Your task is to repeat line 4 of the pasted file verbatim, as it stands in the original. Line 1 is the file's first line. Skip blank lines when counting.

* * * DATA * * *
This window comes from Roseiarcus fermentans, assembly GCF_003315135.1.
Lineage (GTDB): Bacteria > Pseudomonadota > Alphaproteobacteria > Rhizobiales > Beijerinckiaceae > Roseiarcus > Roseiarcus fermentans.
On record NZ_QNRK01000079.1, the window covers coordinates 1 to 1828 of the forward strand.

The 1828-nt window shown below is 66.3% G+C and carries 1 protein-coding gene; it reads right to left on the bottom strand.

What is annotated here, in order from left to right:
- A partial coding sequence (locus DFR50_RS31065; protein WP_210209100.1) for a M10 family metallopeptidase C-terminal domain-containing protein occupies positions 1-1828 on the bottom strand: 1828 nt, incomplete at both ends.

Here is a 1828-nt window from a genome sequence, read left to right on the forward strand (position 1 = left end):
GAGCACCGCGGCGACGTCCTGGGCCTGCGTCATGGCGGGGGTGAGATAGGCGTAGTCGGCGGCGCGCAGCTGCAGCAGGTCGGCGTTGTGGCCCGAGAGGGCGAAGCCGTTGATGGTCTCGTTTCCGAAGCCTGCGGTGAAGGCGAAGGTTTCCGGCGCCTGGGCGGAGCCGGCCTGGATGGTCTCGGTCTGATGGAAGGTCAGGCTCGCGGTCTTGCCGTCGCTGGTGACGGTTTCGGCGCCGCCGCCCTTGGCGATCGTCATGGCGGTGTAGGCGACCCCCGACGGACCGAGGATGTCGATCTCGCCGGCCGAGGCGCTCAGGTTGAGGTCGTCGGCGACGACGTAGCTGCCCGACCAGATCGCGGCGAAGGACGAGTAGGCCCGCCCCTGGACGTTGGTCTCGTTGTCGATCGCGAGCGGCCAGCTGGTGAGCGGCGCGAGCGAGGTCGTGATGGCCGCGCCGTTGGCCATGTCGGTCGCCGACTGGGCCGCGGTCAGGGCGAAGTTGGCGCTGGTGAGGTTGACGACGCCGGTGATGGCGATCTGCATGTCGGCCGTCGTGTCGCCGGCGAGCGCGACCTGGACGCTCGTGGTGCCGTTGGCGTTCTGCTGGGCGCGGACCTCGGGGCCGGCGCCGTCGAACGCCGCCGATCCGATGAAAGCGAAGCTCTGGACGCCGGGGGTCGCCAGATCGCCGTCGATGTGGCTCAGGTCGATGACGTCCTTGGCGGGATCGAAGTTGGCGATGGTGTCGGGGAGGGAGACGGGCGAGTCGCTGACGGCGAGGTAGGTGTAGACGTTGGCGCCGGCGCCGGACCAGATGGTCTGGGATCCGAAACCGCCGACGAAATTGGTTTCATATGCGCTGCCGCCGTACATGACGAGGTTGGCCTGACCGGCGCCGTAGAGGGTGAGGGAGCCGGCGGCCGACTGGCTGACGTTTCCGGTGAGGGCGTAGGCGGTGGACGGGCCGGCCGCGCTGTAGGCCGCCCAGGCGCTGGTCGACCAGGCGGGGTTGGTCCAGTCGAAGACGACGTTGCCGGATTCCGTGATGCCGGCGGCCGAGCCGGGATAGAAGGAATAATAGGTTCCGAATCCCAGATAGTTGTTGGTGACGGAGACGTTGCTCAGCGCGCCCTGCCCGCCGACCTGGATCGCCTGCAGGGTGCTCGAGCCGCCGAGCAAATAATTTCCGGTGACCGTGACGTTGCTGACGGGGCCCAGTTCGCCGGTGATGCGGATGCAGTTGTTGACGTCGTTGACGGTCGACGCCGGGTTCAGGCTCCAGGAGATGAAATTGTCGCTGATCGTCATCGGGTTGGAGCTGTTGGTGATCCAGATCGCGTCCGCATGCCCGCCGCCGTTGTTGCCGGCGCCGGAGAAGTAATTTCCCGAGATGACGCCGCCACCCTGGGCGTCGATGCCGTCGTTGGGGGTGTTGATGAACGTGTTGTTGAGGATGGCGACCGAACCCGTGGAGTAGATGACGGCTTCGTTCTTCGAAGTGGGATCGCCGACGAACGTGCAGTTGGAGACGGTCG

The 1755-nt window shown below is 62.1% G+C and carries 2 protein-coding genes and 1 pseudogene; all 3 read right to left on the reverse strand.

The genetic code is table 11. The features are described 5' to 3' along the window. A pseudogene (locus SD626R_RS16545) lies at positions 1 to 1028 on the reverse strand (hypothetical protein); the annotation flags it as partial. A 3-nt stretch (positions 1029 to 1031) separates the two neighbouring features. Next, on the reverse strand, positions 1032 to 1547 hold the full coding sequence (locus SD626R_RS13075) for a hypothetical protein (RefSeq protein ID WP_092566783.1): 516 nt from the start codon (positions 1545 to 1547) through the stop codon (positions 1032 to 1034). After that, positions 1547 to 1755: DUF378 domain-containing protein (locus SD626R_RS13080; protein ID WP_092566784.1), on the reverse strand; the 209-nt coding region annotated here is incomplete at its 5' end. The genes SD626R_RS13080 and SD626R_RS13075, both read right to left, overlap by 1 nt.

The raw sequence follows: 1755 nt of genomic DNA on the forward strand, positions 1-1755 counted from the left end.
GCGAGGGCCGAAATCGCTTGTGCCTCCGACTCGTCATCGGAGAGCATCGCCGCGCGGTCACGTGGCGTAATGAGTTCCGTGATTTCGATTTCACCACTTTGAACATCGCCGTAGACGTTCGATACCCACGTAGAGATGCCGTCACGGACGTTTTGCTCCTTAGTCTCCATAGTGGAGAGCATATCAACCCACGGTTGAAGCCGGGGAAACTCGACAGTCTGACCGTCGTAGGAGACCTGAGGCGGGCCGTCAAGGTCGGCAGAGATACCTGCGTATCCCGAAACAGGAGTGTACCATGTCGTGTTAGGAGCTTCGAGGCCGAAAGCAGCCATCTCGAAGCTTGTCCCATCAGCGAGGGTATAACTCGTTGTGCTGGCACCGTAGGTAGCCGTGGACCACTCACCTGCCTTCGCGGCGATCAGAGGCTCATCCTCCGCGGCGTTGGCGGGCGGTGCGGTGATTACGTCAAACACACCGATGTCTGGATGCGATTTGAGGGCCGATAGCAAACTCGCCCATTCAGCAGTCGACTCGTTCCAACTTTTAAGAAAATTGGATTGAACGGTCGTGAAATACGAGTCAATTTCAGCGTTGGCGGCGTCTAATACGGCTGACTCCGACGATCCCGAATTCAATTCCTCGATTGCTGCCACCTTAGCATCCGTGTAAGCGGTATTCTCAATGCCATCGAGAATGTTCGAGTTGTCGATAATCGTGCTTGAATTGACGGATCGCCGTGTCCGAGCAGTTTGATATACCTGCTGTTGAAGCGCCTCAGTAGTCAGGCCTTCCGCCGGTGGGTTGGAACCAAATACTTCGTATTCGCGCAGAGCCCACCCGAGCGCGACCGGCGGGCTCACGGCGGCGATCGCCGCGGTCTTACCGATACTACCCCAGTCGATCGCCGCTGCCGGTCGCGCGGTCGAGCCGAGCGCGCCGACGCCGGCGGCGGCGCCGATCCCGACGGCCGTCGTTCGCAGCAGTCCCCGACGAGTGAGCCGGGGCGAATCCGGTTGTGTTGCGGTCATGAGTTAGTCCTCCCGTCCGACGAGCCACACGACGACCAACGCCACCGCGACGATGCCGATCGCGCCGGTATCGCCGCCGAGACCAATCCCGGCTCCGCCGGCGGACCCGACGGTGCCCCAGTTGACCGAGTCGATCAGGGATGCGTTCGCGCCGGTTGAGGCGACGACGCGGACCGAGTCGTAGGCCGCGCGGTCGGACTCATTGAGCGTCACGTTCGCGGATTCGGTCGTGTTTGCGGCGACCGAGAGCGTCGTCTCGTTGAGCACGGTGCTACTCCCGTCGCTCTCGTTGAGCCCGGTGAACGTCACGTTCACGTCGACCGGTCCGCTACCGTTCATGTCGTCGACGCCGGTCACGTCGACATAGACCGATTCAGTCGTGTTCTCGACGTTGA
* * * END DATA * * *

The 1828-nt window shown below is 66.3% G+C and carries 1 protein-coding gene; it reads right to left on the bottom strand.